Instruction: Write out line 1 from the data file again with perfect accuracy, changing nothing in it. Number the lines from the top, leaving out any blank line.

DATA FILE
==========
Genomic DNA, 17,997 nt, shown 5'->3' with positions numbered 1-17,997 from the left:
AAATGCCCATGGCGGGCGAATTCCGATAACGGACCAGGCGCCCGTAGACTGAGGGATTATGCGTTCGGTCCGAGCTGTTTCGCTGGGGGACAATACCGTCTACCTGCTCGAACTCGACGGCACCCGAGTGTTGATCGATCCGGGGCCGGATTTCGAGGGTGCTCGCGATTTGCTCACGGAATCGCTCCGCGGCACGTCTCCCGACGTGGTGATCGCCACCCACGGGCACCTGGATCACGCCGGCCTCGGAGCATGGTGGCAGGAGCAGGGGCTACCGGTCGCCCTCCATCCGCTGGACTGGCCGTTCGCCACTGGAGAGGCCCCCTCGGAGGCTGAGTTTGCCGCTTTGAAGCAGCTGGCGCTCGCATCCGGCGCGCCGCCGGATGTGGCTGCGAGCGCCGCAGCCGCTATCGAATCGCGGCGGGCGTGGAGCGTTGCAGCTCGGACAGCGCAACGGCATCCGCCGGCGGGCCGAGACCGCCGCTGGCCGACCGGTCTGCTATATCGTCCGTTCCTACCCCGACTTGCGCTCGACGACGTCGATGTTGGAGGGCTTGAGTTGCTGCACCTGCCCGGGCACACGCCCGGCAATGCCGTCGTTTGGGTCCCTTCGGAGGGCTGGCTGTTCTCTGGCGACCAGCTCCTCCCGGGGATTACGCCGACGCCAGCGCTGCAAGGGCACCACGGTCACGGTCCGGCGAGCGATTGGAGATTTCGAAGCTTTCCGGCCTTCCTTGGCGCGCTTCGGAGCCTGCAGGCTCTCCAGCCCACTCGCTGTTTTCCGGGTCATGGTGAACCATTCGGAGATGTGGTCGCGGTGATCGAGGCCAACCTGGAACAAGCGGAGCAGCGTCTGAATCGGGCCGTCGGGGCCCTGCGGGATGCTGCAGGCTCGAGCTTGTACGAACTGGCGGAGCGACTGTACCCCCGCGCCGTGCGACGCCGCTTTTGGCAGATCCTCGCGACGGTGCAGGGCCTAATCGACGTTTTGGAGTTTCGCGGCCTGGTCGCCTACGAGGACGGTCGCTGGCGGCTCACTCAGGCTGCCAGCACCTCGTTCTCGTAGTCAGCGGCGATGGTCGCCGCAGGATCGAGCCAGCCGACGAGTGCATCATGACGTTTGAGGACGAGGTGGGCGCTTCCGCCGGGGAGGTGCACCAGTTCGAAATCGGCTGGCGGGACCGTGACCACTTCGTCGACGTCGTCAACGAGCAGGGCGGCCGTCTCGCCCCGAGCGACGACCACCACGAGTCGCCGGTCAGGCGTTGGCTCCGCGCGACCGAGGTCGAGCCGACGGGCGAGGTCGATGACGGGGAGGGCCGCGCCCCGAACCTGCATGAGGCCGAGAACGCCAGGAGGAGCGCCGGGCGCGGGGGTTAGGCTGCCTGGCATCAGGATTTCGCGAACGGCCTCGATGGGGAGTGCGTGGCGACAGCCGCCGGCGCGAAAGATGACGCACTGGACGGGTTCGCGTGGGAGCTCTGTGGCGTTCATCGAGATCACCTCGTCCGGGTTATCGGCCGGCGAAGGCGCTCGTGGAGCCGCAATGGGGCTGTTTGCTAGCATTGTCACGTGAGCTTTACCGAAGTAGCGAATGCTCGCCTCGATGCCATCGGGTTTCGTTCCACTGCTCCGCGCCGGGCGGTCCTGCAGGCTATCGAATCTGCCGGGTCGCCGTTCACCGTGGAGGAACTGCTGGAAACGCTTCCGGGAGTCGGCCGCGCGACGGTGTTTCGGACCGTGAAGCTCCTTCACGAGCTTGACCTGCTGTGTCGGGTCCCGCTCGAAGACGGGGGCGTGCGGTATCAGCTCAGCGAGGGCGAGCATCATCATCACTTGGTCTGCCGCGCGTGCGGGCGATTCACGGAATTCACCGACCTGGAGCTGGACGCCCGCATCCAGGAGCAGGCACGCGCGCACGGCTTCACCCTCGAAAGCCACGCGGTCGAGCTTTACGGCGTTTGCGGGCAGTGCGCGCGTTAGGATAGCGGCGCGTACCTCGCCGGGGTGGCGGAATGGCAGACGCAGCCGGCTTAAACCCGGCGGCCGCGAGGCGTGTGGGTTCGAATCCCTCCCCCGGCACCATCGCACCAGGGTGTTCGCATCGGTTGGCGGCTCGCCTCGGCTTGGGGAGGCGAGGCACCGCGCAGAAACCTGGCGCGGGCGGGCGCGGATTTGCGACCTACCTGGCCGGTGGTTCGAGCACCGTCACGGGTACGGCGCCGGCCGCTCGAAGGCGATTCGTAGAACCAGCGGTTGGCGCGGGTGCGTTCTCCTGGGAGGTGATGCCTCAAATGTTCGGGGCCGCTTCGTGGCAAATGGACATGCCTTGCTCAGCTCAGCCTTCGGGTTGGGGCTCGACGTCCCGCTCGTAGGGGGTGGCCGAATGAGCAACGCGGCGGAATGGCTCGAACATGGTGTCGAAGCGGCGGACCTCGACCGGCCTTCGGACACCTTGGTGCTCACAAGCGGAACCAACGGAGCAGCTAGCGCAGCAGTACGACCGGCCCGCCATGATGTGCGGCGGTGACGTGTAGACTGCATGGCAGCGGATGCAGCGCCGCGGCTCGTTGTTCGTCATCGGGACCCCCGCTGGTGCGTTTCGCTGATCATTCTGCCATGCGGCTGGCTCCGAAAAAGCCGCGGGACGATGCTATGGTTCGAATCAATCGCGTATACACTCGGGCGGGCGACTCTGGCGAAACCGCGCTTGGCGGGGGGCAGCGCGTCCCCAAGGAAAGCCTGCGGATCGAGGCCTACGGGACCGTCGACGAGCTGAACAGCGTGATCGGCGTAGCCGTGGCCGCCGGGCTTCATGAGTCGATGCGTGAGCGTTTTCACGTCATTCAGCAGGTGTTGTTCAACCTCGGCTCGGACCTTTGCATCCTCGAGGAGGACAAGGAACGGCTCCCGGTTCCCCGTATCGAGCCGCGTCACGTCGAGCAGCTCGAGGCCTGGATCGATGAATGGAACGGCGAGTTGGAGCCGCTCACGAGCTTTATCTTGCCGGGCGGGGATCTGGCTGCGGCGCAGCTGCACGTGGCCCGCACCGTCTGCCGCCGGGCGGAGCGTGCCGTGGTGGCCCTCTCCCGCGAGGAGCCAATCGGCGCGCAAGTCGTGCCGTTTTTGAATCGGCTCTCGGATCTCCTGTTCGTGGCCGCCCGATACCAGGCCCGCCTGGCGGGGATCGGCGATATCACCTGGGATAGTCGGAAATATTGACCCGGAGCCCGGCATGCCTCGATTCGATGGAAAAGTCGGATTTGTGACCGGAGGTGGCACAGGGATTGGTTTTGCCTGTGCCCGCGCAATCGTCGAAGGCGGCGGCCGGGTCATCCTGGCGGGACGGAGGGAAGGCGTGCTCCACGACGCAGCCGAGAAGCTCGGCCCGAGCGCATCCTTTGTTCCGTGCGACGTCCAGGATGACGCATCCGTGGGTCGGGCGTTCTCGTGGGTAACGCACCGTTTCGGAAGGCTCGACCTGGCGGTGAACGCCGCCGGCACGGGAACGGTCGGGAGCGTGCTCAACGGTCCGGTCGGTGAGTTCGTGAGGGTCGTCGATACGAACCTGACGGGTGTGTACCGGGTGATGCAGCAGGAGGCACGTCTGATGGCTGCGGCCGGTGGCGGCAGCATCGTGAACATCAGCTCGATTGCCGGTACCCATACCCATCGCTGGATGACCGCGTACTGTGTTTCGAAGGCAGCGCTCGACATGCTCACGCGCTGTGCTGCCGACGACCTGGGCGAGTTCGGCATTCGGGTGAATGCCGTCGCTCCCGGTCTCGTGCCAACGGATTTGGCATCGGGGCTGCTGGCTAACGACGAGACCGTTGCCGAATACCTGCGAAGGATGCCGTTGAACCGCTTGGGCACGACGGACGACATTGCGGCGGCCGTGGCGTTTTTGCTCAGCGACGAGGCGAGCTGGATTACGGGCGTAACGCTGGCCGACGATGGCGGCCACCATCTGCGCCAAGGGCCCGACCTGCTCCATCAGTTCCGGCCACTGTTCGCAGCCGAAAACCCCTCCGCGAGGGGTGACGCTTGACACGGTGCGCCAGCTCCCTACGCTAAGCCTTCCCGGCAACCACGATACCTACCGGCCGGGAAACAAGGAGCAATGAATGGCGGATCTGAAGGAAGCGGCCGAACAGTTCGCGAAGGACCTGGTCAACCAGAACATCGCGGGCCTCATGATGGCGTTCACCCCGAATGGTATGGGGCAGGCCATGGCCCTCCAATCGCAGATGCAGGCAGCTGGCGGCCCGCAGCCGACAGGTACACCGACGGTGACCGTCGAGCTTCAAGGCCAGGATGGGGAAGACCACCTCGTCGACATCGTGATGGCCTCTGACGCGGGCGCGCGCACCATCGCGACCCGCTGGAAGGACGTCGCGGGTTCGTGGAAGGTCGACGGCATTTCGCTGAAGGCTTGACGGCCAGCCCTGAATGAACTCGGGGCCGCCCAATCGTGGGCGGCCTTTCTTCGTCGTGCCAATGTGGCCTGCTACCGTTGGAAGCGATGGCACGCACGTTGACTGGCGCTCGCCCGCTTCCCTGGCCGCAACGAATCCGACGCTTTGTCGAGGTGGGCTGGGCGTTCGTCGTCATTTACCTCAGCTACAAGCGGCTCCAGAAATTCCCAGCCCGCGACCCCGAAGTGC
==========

Genomic DNA, 17,997 nt, shown 5'->3' with positions numbered 1-17,997 from the left: